SEC’s New Cyber Inspection and Examination and the Effects on Broker-Dealers and Law Firms (Part 1 of 2)

Based on recent announcements made by the SEC, publicly traded companies doing business with the United States need to begin focusing on of cyber security.  On April 15, 2014, the SEC’s Office of Compliance Inspections and Examinations issued an alert entitled “OCIE Cyber Security Initiative” (the Risk Alert).  The Risk Alert is the latest in a series of public announcements made in 2014 on cyber security by the SEC and other financial markets regulators.

In January, FINRA sent sweep letters to broker-dealers to notify them about upcoming assessments of firms’ approaches to managing cyber security threats.  In the Risk Alert, OCIE indicated that it will conduct an initial set of examinations of more than fifty registered broker-dealers and registered investment advisers to collect information about the industry’s recent experiences with certain cyber security threats and the level of the industry’s cyber security preparedness.

The examinations will focus specifically on the following areas:

  • Cyber security governance and identification
  • Assessment of cyber security risks
  • Protection of networks and information
  • Risks associated with remote customer access and funds transfer requests
  • Risks associated with vendors and other third parties
  • Detection of unauthorized activity
  • Experiences with specific cyber security threats.

The scope of the SEC cyber security assessment will require broker-dealers and registered investment advisers to provide the following information upon request:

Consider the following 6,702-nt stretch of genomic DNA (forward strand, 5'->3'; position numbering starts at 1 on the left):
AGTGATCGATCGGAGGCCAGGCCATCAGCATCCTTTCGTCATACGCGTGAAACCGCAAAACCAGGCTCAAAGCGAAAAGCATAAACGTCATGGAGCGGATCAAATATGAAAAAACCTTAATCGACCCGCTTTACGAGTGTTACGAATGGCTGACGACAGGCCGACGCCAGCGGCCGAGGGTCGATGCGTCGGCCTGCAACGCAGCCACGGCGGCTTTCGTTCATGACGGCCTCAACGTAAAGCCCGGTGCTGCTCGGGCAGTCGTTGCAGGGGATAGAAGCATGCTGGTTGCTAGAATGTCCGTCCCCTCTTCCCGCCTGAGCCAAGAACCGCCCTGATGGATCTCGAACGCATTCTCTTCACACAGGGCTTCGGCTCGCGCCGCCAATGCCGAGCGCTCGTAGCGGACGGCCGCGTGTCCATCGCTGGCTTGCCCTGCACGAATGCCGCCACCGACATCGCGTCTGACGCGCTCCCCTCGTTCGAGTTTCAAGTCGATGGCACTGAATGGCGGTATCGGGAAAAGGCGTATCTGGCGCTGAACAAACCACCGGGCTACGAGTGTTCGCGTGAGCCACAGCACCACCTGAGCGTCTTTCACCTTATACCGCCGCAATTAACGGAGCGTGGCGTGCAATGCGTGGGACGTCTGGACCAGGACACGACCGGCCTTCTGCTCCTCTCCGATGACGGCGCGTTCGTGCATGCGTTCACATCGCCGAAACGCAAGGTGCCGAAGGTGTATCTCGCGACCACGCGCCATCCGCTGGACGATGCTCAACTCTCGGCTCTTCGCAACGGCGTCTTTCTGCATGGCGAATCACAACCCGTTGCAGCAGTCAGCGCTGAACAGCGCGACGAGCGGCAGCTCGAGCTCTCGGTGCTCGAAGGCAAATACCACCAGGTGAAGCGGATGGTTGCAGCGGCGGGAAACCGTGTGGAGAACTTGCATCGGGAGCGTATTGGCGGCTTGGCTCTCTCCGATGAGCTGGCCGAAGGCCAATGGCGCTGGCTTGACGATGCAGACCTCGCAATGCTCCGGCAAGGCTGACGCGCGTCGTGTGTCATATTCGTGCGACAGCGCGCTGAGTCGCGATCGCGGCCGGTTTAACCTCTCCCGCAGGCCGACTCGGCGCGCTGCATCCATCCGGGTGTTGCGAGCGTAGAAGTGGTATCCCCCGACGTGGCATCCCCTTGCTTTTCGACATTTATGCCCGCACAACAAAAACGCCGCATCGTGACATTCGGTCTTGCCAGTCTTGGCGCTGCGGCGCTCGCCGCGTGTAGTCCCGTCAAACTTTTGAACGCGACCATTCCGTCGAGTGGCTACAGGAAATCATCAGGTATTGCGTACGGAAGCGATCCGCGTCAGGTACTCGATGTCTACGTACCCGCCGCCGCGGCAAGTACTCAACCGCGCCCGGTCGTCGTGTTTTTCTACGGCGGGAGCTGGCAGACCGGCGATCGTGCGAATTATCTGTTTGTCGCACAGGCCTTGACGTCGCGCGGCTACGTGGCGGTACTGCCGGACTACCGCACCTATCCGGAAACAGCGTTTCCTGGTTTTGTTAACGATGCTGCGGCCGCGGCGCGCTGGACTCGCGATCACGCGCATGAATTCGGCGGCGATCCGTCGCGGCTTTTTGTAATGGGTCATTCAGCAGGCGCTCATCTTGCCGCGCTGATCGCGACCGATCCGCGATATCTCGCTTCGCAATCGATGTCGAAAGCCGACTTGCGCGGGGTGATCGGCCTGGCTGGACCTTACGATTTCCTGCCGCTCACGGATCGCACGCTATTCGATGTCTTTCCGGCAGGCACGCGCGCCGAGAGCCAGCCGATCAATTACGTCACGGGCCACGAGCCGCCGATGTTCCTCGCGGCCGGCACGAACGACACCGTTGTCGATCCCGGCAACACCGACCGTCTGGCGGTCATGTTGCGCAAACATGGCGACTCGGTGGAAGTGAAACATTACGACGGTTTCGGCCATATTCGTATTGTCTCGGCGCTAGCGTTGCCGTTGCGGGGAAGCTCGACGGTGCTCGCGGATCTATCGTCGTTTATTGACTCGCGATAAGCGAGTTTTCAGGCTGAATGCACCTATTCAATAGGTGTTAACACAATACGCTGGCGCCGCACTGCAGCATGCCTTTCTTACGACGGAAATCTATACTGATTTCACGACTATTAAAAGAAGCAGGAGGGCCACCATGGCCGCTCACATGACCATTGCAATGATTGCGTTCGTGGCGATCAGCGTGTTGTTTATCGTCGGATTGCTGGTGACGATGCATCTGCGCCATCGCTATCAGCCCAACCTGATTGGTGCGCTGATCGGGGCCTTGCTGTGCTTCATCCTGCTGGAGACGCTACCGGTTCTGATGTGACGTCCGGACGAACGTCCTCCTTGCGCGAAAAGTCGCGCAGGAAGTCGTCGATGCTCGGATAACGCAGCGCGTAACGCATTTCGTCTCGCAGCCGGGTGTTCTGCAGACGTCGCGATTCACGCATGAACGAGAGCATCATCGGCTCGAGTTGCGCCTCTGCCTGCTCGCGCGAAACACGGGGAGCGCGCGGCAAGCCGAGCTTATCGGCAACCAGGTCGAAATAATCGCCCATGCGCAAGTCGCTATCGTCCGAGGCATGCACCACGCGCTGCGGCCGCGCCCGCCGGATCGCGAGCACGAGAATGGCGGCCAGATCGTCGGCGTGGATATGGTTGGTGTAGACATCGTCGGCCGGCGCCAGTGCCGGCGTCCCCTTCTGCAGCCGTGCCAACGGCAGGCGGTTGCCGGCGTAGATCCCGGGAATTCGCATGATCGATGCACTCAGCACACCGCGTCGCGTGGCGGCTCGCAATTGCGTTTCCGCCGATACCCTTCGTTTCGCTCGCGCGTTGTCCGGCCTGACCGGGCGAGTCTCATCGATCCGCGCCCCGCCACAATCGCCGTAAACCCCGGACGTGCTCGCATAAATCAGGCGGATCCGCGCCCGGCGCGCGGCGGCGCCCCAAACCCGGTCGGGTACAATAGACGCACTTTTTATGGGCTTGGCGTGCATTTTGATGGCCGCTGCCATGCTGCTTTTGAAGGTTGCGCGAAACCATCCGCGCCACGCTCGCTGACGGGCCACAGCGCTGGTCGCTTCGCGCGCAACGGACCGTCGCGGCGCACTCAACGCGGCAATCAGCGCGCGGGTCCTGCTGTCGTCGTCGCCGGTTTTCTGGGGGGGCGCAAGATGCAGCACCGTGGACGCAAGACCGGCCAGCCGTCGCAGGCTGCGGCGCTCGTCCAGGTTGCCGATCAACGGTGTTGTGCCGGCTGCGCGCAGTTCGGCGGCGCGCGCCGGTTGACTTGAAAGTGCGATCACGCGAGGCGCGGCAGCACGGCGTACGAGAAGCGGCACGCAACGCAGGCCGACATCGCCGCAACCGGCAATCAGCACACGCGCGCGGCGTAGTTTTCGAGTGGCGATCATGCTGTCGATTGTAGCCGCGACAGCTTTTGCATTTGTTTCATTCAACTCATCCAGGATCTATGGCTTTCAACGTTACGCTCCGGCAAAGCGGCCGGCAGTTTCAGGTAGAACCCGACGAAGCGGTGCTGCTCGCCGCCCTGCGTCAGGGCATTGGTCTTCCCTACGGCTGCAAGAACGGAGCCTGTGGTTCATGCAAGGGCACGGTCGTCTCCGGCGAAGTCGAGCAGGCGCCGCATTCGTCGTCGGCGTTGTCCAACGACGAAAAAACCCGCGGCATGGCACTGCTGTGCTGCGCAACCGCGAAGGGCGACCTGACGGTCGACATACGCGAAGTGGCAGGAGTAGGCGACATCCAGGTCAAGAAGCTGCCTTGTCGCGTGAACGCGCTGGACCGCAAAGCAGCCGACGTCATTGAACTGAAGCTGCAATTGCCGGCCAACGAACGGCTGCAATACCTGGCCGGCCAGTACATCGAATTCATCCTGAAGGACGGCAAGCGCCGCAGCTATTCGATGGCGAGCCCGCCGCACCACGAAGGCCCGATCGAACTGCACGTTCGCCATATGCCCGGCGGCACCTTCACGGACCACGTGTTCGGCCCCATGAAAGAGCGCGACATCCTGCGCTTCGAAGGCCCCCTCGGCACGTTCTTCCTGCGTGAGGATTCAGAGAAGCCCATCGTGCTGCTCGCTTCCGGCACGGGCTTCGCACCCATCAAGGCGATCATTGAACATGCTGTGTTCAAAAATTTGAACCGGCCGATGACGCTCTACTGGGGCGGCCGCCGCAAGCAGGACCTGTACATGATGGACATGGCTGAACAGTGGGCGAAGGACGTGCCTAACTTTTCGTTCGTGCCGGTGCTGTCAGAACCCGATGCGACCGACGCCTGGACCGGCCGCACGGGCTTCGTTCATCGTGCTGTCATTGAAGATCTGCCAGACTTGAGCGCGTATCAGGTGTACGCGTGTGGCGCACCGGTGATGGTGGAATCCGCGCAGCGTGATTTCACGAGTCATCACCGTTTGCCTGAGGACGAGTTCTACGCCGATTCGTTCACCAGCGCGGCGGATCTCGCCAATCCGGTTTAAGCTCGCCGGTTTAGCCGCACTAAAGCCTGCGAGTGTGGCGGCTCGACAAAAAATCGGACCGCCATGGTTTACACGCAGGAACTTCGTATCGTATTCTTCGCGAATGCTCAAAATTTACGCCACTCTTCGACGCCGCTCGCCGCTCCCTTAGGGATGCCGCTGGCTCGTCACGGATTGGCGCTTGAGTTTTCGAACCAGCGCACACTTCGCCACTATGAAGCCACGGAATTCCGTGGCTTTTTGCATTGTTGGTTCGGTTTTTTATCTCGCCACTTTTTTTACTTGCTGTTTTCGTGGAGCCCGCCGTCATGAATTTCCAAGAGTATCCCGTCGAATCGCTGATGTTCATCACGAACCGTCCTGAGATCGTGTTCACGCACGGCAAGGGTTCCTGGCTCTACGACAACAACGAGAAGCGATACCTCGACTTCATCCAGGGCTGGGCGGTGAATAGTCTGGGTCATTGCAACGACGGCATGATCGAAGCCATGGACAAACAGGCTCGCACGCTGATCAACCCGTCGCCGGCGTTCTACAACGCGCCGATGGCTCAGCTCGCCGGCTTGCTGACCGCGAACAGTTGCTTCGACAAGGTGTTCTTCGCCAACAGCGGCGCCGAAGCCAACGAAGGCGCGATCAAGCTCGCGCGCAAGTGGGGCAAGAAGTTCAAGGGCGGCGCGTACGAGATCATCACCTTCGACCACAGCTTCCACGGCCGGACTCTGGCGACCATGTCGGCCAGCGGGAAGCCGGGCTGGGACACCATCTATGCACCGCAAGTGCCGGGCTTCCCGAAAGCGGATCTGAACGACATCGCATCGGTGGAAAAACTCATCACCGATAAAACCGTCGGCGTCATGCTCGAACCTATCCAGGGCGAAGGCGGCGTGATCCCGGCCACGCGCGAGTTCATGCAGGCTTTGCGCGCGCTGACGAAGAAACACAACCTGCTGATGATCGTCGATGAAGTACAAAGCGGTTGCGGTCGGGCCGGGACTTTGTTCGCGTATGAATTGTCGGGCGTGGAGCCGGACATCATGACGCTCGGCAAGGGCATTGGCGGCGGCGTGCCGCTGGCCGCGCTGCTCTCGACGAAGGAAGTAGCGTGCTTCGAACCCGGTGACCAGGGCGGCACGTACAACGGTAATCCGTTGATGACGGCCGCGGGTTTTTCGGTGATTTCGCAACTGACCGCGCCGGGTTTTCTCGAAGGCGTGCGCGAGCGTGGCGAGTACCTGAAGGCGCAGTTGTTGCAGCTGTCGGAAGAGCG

1. The firm’s information security policy, as well as policies and procedures concerning how software and network resources are inventoried and updated.
  1. The firm’s cyber security risk assessment process and any findings from recent assessments.
  1. The firm’s cyber security roles and responsibilities, including whether the firm has a chief information security officer or equivalent position.
  1. The firm’s insurance for cyber security incidents.
  1. The firm’s cyber security controls, including written guidance and periodic employee training on information security risks and responsibilities, as well as the firm’s periodic audits of compliance with its information security policies.
  1. The firm’s should have a written data destruction policy and cyber security incident response policy (“IRP”).
  1. The firm should be able to disclose to the SEC details around the security of customers’ online accounts, which includes the firm’s policies for addressing responsibility for losses associated with attacks or intrusions impacting customers.
  1. The firm’s procedures for assessing cyber security risks posed by third-party contractors, including the firm’s cyber security risk assessments of vendors and business partners with access to the firm’s networks, customer data or other sensitive information.
  1. The firm’s practices to monitor and detect unauthorized activity on its networks and devices, including procedures for penetration testing and vulnerability scans to improve the firm’s defensive measures.

In the second part of this series, there will be a closer analysis of the nine pieces of information that must be provided upon request and their implications for firms.